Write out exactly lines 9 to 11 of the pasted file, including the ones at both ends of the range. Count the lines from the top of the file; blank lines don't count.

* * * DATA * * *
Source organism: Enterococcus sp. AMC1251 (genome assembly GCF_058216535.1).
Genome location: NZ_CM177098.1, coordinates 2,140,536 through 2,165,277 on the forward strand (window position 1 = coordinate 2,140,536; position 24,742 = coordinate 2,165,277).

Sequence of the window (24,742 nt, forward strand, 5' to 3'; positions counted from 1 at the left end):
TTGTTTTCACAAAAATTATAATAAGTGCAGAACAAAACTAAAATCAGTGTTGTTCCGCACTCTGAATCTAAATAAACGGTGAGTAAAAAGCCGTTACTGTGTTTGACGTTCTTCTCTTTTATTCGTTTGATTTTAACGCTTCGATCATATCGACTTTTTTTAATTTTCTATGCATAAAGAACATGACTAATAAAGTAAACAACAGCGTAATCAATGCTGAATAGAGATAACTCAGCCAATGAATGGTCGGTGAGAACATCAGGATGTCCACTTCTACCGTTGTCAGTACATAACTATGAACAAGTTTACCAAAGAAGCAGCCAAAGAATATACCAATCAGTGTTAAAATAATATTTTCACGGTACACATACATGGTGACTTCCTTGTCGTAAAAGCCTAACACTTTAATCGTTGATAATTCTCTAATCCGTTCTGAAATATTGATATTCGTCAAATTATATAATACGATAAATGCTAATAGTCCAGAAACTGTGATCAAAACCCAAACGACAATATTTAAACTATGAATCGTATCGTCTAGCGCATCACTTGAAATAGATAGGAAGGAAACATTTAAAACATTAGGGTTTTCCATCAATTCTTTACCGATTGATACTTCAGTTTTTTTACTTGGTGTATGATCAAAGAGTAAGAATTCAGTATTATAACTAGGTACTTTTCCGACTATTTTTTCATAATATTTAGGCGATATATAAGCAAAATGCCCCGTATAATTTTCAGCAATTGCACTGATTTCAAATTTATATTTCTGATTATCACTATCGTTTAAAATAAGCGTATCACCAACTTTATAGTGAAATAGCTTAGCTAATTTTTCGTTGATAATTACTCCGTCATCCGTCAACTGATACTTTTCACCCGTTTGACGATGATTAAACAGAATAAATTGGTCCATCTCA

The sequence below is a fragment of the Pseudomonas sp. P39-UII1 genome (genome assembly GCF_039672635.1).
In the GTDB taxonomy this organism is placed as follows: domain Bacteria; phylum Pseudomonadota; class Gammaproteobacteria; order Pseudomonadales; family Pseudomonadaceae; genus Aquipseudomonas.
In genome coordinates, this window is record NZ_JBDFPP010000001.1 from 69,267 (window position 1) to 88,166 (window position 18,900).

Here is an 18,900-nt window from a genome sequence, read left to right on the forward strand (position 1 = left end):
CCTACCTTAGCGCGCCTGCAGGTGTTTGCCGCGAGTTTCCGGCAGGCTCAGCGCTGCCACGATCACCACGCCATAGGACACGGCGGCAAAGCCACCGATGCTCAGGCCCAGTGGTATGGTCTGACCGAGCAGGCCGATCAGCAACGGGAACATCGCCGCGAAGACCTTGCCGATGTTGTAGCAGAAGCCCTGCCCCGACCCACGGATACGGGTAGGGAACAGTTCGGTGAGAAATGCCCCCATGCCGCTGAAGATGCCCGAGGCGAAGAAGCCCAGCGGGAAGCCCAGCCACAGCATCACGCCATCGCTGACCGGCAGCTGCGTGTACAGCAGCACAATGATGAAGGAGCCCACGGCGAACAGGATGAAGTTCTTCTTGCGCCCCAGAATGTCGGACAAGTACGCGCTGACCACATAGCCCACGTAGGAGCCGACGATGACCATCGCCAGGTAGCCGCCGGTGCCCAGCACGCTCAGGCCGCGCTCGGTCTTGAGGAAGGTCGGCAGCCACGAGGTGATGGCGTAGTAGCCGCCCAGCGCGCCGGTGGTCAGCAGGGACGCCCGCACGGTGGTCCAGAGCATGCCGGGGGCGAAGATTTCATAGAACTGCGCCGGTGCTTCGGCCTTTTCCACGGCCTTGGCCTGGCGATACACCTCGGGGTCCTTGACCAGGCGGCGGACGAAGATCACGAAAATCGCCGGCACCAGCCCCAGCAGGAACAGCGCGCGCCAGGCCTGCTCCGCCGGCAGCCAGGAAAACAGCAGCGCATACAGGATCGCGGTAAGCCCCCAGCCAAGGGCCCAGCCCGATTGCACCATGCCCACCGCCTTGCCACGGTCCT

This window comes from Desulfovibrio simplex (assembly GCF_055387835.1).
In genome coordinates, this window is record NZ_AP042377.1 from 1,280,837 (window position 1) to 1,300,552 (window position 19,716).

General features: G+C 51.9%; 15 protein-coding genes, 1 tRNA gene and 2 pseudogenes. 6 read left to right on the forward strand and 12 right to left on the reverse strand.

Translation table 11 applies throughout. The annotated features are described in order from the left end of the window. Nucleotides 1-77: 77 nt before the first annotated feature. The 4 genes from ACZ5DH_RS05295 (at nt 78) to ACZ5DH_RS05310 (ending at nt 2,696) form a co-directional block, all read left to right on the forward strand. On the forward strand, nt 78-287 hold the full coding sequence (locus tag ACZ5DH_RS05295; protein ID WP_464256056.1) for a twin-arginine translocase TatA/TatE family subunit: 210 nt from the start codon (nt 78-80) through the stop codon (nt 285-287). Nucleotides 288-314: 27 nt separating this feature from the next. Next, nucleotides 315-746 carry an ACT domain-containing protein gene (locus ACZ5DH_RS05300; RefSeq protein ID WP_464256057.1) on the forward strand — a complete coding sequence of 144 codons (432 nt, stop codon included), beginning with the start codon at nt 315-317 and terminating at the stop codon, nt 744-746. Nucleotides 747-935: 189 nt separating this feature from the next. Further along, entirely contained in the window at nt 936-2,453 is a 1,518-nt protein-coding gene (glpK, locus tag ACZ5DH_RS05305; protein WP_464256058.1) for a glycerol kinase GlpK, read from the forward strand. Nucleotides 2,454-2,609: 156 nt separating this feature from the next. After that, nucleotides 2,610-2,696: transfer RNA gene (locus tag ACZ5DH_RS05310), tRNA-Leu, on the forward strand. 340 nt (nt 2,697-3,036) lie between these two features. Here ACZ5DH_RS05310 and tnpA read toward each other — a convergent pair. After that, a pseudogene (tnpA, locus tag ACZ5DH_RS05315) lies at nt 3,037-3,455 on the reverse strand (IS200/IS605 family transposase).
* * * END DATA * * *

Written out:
CCTACCTTAGCGCGCCTGCAGGTGTTTGCCGCGAGTTTCCGGCAGGCTCAGCGCTGCCACGATCACCACGCCATAGGACACGGCGGCAAAGCCACCGATGCTCAGGCCCAGTGGTATGGTCTGACCGAGCAGGCCGATCAGCAACGGGAACATCGCCGCGAAGACCTTGCCGATGTTGTAGCAGAAGCCCTGCCCCGACCCACGGATACGGGTAGGGAACAGTTCGGTGAGAAATGCCCCCATGCCGCTGAAGATGCCCGAGGCGAAGAAGCCCAGCGGGAAGCCCAGCCACAGCATCACGCCATCGCTGACCGGCAGCTGCGTGTACAGCAGCACAATGATGAAGGAGCCCACGGCGAACAGGATGAAGTTCTTCTTGCGCCCCAGAATGTCGGACAAGTACGCGCTGACCACATAGCCCACGTAGGAGCCGACGATGACCATCGCCAGGTAGCCGCCGGTGCCCAGCACGCTCAGGCCGCGCTCGGTCTTGAGGAAGGTCGGCAGCCACGAGGTGATGGCGTAGTAGCCGCCCAGCGCGCCGGTGGTCAGCAGGGACGCCCGCACGGTGGTCCAGAGCATGCCGGGGGCGAAGATTTCATAGAACTGCGCCGGTGCTTCGGCCTTTTCCACGGCCTTGGCCTGGCGATACACCTCGGGGTCCTTGACCAGGCGGCGGACGAAGATCACGAAAATCGCCGGCACCAGCCCCAGCAGGAACAGCGCGCGCCAGGCCTGCTCCGCCGGCAGCCAGGAAAACAGCAGCGCATACAGGATCGCGGTAAGCCCCCAGCCAAGGGCCCAGCCCGATTGCACCATGCCCACCGCCTTGCCACGGTCCT

This window comes from Desulfovibrio simplex (assembly GCF_055387835.1).
In genome coordinates, this window is record NZ_AP042377.1 from 1,280,837 (window position 1) to 1,300,552 (window position 19,716).